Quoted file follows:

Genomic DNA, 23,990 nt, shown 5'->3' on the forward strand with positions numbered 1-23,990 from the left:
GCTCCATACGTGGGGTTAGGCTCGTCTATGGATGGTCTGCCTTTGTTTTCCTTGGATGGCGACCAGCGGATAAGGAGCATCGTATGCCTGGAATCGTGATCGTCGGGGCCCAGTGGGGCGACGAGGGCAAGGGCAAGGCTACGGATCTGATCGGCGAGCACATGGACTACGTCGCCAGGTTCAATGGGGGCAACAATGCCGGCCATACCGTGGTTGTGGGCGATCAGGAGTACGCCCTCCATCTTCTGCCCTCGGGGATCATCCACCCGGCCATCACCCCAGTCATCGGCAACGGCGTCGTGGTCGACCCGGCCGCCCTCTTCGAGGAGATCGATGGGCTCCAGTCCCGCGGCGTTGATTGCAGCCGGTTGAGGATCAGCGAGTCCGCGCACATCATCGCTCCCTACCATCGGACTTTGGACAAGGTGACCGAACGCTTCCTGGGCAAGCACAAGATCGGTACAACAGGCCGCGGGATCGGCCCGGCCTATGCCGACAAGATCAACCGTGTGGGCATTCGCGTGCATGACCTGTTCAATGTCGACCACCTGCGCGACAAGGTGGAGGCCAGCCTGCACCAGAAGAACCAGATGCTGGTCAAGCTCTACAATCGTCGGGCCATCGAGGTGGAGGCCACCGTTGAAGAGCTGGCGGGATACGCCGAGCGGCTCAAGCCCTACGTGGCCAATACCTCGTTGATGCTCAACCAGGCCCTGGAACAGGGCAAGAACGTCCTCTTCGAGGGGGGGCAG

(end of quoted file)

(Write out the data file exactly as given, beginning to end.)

Genomic DNA, 23,990 nt, shown 5'->3' on the forward strand with positions numbered 1-23,990 from the left:
GCTCCATACGTGGGGTTAGGCTCGTCTATGGATGGTCTGCCTTTGTTTTCCTTGGATGGCGACCAGCGGATAAGGAGCATCGTATGCCTGGAATCGTGATCGTCGGGGCCCAGTGGGGCGACGAGGGCAAGGGCAAGGCTACGGATCTGATCGGCGAGCACATGGACTACGTCGCCAGGTTCAATGGGGGCAACAATGCCGGCCATACCGTGGTTGTGGGCGATCAGGAGTACGCCCTCCATCTTCTGCCCTCGGGGATCATCCACCCGGCCATCACCCCAGTCATCGGCAACGGCGTCGTGGTCGACCCGGCCGCCCTCTTCGAGGAGATCGATGGGCTCCAGTCCCGCGGCGTTGATTGCAGCCGGTTGAGGATCAGCGAGTCCGCGCACATCATCGCTCCCTACCATCGGACTTTGGACAAGGTGACCGAACGCTTCCTGGGCAAGCACAAGATCGGTACAACAGGCCGCGGGATCGGCCCGGCCTATGCCGACAAGATCAACCGTGTGGGCATTCGCGTGCATGACCTGTTCAATGTCGACCACCTGCGCGACAAGGTGGAGGCCAGCCTGCACCAGAAGAACCAGATGCTGGTCAAGCTCTACAATCGTCGGGCCATCGAGGTGGAGGCCACCGTTGAAGAGCTGGCGGGATACGCCGAGCGGCTCAAGCCCTACGTGGCCAATACCTCGTTGATGCTCAACCAGGCCCTGGAACAGGGCAAGAACGTCCTCTTCGAGGGGGGGCAG